What’s your dream-team online news software package?

Hey online news friends, delicious network pals, social networking junkies, and actual co-workers:

Imagine you were switching desks, leaving behind your hard drive, and moving to a fresh install of some flavor of Windows.

What software would you load up first? I’m looking for the stuff the IT department needs to know about and pay for if possible*, not the unwashed hordes of open-source code, free Web-based apps and Firefox extensions that I actually use all day.

The list so far:

  • Photoshop CS2
  • Flash 8 Professional
  • Dreamweaver 8
  • Soundslides

And after that I blank out. A little help, please?

*No, an install of Ellington doesn’t count for this purpose.

7 thoughts on “What’s your dream-team online news software package?”

  1. Wow, Ellington looks great…until you look at the price…whew!

    I’d ditto Dreamweaver and Photoshop. I wanna learn Flash, so it’d be on my list too.

    Other software currently in my dock (some of which is still on my “to do” list) includes inexpensive but interesting stuff like:

    * Comic Life (see what The Amateur Gourmet has done with it: http://www.amateurgourmet.com/the_amateur_gourmet/2006/11/the_thanksgivin.html#more)
    *iWriter, which promises to help me put my syllabi on my students’ iPods (maybe next semester)
    *Easy WMA, to translate WAV files from my cheap Olympus digital recorder into something I can work with on my Mac


  2. If you’re going to get Flash 8 and Dreamweaveer, you might as well get the Studio Package, which also has Fireworks. I’ve used Fireworks a few times to downsample photos for the web and it seems to do a better job than PS2 (heresy, I know).

    And I’d suggest a sound-editing package. Adobe’s Audition is supposed to be good, although I’ve never worked with it (since it’s pc only). Digidesign’s ProTools is good.

    You’ll also want a video editing program. Since you’re talking about something with a Windows flavor (the first thing I’d do is talk them out of that), you’ll need to look at Avid.

    Oh, and I’d suggest copies of InDesign and Acrobat, just to handle documents from the print side.


  3. I would have to agree with some sort of audio and video editing programs. ProTools is good, I know Shaminder uses Premiere and would like After Effects.

    If it was a Mac I would say Aperture, I haven’t really checked out Lightroom. Perhaps some form of slideshow program to display shows w.o sound (SlideShowPro?), though I imagine there is something already built in to your system that does this. Not to keep going on photos, but I wish the site had a way to purchase photos from staff galleries. I am not sure if you could integrate something like photoshelter into the site.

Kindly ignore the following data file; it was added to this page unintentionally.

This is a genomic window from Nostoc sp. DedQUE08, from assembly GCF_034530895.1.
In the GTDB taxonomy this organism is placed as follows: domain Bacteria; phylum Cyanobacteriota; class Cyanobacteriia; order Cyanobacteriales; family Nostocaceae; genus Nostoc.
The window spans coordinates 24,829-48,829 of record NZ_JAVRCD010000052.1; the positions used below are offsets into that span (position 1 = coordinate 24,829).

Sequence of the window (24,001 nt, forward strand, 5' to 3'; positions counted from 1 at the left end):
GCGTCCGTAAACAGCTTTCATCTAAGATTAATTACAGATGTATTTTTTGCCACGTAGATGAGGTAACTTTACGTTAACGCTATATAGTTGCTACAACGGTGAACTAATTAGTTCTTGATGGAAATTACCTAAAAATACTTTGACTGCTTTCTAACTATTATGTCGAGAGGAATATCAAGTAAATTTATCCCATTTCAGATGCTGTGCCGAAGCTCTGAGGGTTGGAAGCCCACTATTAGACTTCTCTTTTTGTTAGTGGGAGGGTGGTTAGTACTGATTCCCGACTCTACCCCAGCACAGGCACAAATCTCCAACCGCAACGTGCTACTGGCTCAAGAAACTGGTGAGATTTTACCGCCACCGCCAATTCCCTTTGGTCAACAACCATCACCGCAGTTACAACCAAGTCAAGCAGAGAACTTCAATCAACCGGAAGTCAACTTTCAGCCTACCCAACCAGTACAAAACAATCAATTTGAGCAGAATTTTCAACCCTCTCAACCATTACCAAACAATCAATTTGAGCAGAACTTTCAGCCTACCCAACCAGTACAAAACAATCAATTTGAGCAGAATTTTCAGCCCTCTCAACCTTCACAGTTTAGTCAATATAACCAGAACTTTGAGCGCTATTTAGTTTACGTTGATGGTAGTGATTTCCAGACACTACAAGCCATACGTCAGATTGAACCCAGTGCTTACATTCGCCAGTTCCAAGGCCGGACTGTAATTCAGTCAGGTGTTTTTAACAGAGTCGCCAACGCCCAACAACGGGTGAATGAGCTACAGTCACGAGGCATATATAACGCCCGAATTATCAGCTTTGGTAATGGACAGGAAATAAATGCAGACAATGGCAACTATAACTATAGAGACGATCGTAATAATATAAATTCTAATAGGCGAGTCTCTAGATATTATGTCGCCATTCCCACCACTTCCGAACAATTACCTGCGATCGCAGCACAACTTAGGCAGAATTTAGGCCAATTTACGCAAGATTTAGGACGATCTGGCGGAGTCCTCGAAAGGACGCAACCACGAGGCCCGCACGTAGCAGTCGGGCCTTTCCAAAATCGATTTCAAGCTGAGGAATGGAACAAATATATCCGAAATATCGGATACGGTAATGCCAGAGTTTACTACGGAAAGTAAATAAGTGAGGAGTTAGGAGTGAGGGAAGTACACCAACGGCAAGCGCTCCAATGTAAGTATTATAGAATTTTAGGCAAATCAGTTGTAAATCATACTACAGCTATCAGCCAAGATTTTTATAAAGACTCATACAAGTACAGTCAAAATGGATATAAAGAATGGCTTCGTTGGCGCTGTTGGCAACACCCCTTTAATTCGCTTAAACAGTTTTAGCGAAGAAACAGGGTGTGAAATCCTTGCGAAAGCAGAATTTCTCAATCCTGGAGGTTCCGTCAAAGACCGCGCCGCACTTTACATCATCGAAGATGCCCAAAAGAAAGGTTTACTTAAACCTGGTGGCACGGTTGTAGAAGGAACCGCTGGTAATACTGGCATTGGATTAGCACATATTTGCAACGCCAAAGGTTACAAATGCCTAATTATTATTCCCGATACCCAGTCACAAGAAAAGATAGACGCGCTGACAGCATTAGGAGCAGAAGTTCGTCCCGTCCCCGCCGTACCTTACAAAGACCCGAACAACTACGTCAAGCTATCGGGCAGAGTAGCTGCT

4. The big thing I see missing is some vector-based graphics software like Illustrator (Freehand is probably going to go away at some point), particularly so you don’t have file transfer problems with the news art department. Plus I absolutely despise doing even basic vector stuff in Photoshop. InDesign is another you might consider as well.

    Um… don’t forget Microsoft Office. You never know.

    For Flash, you may want to consider one of the programs that lets you deconstruct a Flash graphic so you can try to figure out how it’s built, like SWF Decomplier.

    If you desire to venture into the perilous world of 3D illustration, there’s Lightwave, Maya or 3D Studio Max (might want to find out what they do in-house).

    Plus, don’t forget any database management tools you might need, like Access, Navicat or whatever. Might want to check what your shop uses.

    As far as free apps, (if they lock down your install abilities) don’t forget to have them let you install:
    -Instant messaging/AIM/Trillian/whatever
    -PrimoPDF (if you don’t get Acrobat)
    -Google Earth (check if news art has a license for on-the-fly online graphics)
    -Hex Color Finder


  5. Adobe Audition if at all possible. Audacity if you work for cheap bastards. And you ought to have a nice text editor, doncha think? I like UltraEdit (this is for Windows) and also Crimson Editor, which is shockingly similar, but free.

    As for making sure you have everything you need — if you’ve got Flash 8 Pro, make the IT folks install the Flash 8 Video Encoder. And if they will not give you any full-blown video editing software, then make sure they install QuickTime — or QuickTime Pro ($30) — for you.

    While you’re at it, make sure you’ve got Flash Player 9 installed in ALL of your Web browsers. If you don’t double-check, the IT people will not install it — and you be so sad!

    Yes, and iTunes.


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